Clashes at the top and bottom of the table hold primary interest in the weekend's ninth round of Super Rugby, though the tournament's complex conference system seems to be taxing fans' interest.
The Chiefs return to action after a bye last week, still atop the table as the season passes its midpoint and about to face one of the toughest tests of their season so far against the Hurricanes.
New Zealand teams — the Chiefs (29 points), Crusaders (27), Hurricanes (25) and Highlanders (23) — occupy four of the top five places on the ladder and seem likely to capture playoffs places despite a system which compensates for the weakness of other conferences.
The Stormers, who still lead the South African conference despite last weekend's loss to the Lions, are only fourth on the overall table while the ACT Brumbies, who lead in Australia, are eighth when the conferences are combined.
Three of the bottom four spots on the table are occupied by newcomers — Argentina's Jaguares, Japan's Sunwolves and South Africa's Kings — who joined the competition this season, bearing out criticisms of the tournament's expansion.
The worst fears of tournament organizers were realized last week when the Sunwolves were beaten 92-17 by the Cheetahs, the fifth-ranked South African team. The Sunwolves had been competitive in all their previous matches but in Bloemfontein last weekend they looked sapped, bewildered and dispirited.
They now have to face the Jaguares, whose only win of the season came at the expense of the Cheetahs in the opening round.
The Sunwolves' 14-try defeat by the Cheetahs came only a week after coach Mark Hammett boasted they had "exceeded expectations" in their debut season. Now captain Shota Horie said the Sunwolves must "start from scratch."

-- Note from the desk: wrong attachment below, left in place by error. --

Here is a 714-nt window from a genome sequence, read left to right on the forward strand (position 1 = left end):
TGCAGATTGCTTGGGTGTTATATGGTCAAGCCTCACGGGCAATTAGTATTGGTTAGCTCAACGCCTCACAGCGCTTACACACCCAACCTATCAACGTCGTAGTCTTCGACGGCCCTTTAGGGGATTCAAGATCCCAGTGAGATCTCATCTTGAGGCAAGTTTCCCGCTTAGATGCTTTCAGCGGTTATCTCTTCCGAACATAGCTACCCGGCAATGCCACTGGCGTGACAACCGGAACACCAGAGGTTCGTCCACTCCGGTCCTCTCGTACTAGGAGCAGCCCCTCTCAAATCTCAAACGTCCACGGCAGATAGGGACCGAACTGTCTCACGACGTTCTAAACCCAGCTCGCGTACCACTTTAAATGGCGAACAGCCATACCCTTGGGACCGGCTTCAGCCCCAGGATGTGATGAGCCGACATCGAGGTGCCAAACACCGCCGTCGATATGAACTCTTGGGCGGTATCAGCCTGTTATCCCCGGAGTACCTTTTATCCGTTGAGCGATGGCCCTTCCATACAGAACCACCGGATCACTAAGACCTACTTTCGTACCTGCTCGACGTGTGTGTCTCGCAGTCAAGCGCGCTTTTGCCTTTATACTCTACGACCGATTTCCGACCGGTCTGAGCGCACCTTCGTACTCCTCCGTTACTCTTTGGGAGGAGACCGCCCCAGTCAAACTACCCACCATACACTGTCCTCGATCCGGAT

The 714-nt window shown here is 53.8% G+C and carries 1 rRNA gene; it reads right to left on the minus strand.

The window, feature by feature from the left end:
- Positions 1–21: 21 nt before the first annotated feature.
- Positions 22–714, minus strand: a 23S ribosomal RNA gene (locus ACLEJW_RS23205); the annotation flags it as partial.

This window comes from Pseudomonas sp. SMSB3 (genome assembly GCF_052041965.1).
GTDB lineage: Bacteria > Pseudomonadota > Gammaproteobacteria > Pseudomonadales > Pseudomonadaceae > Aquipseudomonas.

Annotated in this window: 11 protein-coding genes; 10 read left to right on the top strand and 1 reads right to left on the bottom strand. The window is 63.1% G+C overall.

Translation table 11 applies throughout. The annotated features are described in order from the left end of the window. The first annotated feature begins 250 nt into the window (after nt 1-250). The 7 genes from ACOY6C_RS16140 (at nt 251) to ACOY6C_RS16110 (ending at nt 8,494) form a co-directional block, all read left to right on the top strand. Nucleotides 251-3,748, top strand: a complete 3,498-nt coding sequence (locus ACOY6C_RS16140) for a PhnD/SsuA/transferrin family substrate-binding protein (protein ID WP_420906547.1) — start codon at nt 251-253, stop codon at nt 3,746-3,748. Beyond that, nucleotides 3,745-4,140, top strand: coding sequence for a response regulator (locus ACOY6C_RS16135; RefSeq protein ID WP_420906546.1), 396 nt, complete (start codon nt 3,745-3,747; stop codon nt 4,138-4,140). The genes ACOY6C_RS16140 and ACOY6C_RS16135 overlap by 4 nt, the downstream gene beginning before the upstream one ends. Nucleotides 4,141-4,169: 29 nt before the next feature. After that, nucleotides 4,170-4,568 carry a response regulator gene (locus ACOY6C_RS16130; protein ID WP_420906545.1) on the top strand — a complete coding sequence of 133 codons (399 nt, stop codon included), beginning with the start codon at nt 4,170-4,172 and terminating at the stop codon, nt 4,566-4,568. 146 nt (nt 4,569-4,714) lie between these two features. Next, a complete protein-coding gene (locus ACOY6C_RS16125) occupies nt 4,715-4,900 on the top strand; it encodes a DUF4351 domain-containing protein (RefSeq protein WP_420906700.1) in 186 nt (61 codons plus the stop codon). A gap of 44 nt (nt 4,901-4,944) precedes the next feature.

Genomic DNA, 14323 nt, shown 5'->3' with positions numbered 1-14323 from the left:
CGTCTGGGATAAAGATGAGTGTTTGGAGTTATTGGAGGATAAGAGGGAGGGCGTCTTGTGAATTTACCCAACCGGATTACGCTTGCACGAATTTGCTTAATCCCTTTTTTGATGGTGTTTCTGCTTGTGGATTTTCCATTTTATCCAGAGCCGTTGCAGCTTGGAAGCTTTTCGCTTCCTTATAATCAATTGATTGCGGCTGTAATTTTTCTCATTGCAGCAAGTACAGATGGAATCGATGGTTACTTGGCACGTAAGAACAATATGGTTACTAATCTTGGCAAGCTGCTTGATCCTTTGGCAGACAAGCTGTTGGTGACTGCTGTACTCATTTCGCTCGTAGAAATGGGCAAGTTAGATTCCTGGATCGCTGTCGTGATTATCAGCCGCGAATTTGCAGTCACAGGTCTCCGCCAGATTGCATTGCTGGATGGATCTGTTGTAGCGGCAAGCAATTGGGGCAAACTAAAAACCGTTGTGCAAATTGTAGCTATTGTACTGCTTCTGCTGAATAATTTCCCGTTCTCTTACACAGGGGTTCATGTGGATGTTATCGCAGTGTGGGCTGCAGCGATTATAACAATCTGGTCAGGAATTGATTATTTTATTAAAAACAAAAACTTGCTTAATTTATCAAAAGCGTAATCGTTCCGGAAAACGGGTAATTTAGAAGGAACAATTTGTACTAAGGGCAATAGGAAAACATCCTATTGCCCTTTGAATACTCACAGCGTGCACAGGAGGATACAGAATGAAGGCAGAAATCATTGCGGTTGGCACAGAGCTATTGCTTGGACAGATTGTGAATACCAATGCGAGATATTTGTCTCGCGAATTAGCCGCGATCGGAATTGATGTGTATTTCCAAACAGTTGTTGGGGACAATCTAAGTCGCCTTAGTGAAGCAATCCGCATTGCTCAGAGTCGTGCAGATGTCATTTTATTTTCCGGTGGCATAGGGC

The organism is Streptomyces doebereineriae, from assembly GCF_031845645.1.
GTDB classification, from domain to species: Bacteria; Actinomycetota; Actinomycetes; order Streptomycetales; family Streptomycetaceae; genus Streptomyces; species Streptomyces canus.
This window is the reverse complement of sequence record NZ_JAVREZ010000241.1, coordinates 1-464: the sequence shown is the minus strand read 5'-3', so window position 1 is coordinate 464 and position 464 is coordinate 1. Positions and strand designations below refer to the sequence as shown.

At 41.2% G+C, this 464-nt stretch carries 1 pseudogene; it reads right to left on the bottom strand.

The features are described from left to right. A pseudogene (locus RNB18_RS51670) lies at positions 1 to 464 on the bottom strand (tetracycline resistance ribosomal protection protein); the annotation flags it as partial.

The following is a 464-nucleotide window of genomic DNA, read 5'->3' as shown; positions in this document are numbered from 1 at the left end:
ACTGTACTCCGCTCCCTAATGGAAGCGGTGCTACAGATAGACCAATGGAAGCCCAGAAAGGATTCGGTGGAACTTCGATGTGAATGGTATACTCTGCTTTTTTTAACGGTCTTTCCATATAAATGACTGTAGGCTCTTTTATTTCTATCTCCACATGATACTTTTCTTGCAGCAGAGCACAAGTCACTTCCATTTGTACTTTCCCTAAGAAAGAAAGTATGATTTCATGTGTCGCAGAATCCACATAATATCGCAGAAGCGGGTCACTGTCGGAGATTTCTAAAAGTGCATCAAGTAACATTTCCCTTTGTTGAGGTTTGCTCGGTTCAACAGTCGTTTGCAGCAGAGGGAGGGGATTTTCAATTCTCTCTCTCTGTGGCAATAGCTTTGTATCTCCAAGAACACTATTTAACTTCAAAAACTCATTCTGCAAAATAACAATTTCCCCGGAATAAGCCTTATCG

"It was a difficult result and we need to rebuild and work hard," Horie said. "We are a little bit fatigued but we can't use that as an excuse. It's going to come down to physical conditioning from here on."
With half the season still to go only eight teams — the four leading teams from New Zealand, the Stormers, Bulls and Lions in South Africa and the Brumbies in Australia — appear to still be in the title race.
The Brumbies last week put paid to their main opposition in Australia by beating the New South Wales Waratahs for the second time this season. The Waratahs argue they are still a chance but would need a massive form transformation. So too the Blues who, despite recent wins over the Jaguares and Sharks, remain well off the pace in New Zealand.
The Sharks' challenge was blunted by last weekend's loss to the Blues and they face defending champions the Highlanders this weekend, needing to win to turn around their season.
The clash between the Chiefs and Hurricanes features a number of outstanding individual matchups, notably between flyhalves Aaron Cruden and Beauden Barrett. The Chiefs' Cruden and Hurricanes' Barrett are leading contenders for the All Blacks No. 10 jersey this season after the retirement of Dan Carter.
"It doesn't really come into my preparation for a game," Cruden said of his meeting with Barrett. "You're aware of your opposite of course and the threats that they pose and certain tendencies that they have but I don't go out there saying 'I'm going to play better than the number 10 in their team'."
Chiefs coach Dave Rennie said "it's a helluva clash isn't it? They've been in pretty good form recently so hopefully it meets expectations.
"There's a few good personal matchups. I always found that in preparing for matches against teams like the Brumbies or the Crusaders motivation is really high. I get more nervous preparing for the Kings and those sort of teams.
"I think all the New Zealand conference teams are tough. The Hurricanes have got some impressive athletes who can really punish you."